Today's blog was more complex and required more critical thinking than the past few weeks, but the youth did a great job. We had a brief discussion on Statehood and even read an original article from LIFE in 1959 about Hawaii becoming part of the United States. Then, I asked them to share their thoughts on why they are grateful Hawaii is a state. This week, I think it makes more sense to pull ideas from everyone's blogs instead of just sharing one person's thoughts.
We had an interesting mix of youth participate in our Blogger Battle--including a few military youth and even a youth who moved here from American Samoa. They all felt fortunate that as citizens of the United States, they were able to live in Hawaii. Kyler S., a military youth, stated that "if Hawaii did not become a state, I would not have been transferred here." Sheldon H. was thankful that Hawaii was made a state because Barack Obama was born and raised here, giving him the opportunity to become President. Courtney N. had an interesting perspective on Hawaii's statehood, sharing: "I like that Hawaii is a state because now I get to learn more about Hawaii because it's part of the United States." She realized that schools often emphasize our nation's history over that of other countries, and if Hawaii was it's own country, we might not know as much about the islands.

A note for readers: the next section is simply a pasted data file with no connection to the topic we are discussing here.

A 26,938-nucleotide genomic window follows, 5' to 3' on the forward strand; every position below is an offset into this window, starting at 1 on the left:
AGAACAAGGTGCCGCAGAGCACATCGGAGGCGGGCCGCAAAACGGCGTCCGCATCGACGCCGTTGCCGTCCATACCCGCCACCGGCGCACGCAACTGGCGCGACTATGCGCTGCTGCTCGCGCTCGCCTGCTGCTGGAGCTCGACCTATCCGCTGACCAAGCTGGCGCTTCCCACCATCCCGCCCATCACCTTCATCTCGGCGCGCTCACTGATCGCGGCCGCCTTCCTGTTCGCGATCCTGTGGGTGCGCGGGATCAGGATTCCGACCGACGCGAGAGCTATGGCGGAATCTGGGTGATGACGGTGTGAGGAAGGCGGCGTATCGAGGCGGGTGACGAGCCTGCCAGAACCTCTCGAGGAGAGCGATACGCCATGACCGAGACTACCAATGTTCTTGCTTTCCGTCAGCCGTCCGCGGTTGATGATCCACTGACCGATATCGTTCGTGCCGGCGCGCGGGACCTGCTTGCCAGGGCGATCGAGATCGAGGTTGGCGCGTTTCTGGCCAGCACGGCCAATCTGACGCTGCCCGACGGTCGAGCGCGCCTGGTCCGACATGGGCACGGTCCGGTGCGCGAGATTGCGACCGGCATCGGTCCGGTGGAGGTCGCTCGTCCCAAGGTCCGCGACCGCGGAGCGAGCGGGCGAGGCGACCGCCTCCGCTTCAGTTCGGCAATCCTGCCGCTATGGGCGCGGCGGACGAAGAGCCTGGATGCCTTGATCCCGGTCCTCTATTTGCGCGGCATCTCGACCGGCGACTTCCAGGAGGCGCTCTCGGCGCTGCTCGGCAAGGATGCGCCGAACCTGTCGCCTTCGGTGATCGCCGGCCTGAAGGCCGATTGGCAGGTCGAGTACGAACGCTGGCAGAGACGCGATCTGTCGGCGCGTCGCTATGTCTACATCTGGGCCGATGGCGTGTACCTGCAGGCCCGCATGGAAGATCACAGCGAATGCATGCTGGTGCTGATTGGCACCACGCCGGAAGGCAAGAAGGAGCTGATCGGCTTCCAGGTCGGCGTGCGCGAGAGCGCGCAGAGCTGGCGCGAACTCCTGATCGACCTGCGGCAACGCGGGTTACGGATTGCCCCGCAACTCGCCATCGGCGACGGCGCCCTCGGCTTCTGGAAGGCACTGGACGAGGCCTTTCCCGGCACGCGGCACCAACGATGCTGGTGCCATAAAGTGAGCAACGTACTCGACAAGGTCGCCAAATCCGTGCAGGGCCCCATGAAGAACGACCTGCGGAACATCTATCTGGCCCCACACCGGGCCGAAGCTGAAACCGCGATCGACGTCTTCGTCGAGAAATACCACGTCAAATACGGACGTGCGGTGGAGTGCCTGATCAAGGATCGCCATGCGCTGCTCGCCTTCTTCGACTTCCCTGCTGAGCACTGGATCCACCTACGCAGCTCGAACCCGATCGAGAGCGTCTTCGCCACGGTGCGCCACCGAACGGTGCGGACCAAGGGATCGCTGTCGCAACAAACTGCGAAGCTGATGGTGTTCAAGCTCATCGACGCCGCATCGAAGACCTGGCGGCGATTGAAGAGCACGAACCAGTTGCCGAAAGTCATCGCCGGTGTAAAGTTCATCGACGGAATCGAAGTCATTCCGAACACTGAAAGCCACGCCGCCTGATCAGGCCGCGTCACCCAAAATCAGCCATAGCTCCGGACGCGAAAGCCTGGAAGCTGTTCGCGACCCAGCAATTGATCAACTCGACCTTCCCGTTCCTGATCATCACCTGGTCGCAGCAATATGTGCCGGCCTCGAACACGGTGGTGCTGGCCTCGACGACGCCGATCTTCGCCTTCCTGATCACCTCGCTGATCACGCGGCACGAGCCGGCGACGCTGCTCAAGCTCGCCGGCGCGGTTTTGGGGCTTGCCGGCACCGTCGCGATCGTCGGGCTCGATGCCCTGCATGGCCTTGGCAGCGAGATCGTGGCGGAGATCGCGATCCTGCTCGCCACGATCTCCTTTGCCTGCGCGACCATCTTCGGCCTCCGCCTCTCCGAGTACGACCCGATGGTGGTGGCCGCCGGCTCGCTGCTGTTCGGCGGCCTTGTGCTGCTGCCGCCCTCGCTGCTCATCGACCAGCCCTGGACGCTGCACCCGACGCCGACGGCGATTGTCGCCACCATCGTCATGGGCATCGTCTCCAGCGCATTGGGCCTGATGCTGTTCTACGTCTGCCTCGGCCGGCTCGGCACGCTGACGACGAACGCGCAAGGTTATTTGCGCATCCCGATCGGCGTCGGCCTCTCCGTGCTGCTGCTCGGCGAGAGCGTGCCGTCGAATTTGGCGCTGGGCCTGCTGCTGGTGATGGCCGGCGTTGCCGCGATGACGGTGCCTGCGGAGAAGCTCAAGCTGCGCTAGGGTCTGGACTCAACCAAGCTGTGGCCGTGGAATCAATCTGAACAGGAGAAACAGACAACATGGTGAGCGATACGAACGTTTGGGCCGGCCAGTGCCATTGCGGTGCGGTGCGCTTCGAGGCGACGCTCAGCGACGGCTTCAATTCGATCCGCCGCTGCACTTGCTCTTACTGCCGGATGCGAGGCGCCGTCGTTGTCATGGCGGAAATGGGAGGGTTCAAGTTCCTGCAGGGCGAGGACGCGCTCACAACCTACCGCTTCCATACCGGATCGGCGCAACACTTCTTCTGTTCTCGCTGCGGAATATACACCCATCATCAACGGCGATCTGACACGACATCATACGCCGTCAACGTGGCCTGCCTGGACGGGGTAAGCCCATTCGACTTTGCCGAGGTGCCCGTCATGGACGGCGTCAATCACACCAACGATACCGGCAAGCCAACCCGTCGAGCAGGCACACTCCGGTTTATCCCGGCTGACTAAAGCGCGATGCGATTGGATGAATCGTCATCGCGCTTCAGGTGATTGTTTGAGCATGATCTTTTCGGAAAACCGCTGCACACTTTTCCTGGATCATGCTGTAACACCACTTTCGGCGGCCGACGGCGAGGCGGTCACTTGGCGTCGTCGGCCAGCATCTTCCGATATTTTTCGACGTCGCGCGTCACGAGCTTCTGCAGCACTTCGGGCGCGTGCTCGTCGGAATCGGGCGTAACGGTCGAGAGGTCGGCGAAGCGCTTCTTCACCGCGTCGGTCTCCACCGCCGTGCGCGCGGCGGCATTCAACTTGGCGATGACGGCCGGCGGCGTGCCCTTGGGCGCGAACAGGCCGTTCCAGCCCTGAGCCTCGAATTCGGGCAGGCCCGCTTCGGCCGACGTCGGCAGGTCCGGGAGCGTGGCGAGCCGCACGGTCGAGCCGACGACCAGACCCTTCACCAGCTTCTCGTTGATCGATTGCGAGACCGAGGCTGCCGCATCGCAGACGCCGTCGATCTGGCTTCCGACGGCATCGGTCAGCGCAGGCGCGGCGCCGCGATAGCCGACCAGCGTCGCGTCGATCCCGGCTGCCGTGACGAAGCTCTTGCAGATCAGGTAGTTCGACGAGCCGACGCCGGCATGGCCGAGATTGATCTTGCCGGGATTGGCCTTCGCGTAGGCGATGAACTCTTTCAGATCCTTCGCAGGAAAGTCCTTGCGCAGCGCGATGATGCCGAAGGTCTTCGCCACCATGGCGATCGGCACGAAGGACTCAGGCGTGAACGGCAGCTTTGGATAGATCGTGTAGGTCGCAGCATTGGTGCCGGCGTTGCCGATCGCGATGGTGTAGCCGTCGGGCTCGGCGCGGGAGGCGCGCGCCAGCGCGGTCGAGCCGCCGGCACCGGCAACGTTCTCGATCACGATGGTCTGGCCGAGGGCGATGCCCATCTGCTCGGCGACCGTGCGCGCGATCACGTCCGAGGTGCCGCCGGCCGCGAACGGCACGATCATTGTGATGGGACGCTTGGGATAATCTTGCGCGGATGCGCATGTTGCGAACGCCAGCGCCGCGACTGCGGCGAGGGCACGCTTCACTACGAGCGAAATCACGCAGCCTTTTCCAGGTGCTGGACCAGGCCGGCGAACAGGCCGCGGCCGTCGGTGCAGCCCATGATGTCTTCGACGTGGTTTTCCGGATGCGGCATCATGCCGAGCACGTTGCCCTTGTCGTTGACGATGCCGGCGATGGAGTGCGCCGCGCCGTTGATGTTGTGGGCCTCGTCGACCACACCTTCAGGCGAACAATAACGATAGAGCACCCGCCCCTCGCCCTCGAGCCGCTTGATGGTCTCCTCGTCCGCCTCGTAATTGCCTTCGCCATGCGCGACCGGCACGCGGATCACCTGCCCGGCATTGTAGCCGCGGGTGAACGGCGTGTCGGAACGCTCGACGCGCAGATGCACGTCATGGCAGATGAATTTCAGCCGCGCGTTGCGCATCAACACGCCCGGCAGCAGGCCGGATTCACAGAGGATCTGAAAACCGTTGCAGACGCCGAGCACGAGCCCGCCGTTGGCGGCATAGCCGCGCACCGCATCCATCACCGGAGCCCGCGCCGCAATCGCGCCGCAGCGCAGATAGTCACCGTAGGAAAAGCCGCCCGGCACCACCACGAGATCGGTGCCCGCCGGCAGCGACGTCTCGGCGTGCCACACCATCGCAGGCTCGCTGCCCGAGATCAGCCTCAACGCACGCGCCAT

Two other youth, Justice M. and George B. both appreciated the fact that Hawaii offers many people the opportunity to meet others from various cultures and ethnic backgrounds. Justice M. encouraged people from different cultures to talk to each other and teach each other about their backgrounds. George B. thinks that "statehood was a good idea because it let people from other countries come to the islands to get to know each other. People from many countries meet people that may be just like them. Maybe we can find out what they like and dislike and we can try to learn each other's languages." I think that both of these youth were recognizing that Hawaii provides us with an opportunity to learn about a lot of different people's beliefs and values, and when it comes down to it, maybe there's more similarities between people than differences.
~Natalie Pawluk Moore, YDD